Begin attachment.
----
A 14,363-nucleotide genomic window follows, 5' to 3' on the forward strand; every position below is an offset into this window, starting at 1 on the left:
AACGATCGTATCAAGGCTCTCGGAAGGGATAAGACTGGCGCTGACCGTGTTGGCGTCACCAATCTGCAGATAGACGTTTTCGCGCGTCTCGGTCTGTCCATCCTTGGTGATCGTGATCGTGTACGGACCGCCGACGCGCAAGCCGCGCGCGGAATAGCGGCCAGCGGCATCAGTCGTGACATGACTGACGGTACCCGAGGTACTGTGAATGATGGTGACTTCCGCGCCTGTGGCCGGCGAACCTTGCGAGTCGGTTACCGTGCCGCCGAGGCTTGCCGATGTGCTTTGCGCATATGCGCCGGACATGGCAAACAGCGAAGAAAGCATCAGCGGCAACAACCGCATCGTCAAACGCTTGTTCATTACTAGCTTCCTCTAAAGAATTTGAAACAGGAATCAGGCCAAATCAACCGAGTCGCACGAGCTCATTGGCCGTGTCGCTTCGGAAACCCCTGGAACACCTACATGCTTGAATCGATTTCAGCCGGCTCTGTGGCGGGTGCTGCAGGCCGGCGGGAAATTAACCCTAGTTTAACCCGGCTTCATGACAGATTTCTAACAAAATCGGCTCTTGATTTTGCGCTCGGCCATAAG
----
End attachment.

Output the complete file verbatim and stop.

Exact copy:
A 14,363-nucleotide genomic window follows, 5' to 3' on the forward strand; every position below is an offset into this window, starting at 1 on the left:
AACGATCGTATCAAGGCTCTCGGAAGGGATAAGACTGGCGCTGACCGTGTTGGCGTCACCAATCTGCAGATAGACGTTTTCGCGCGTCTCGGTCTGTCCATCCTTGGTGATCGTGATCGTGTACGGACCGCCGACGCGCAAGCCGCGCGCGGAATAGCGGCCAGCGGCATCAGTCGTGACATGACTGACGGTACCCGAGGTACTGTGAATGATGGTGACTTCCGCGCCTGTGGCCGGCGAACCTTGCGAGTCGGTTACCGTGCCGCCGAGGCTTGCCGATGTGCTTTGCGCATATGCGCCGGACATGGCAAACAGCGAAGAAAGCATCAGCGGCAACAACCGCATCGTCAAACGCTTGTTCATTACTAGCTTCCTCTAAAGAATTTGAAACAGGAATCAGGCCAAATCAACCGAGTCGCACGAGCTCATTGGCCGTGTCGCTTCGGAAACCCCTGGAACACCTACATGCTTGAATCGATTTCAGCCGGCTCTGTGGCGGGTGCTGCAGGCCGGCGGGAAATTAACCCTAGTTTAACCCGGCTTCATGACAGATTTCTAACAAAATCGGCTCTTGATTTTGCGCTCGGCCATAAG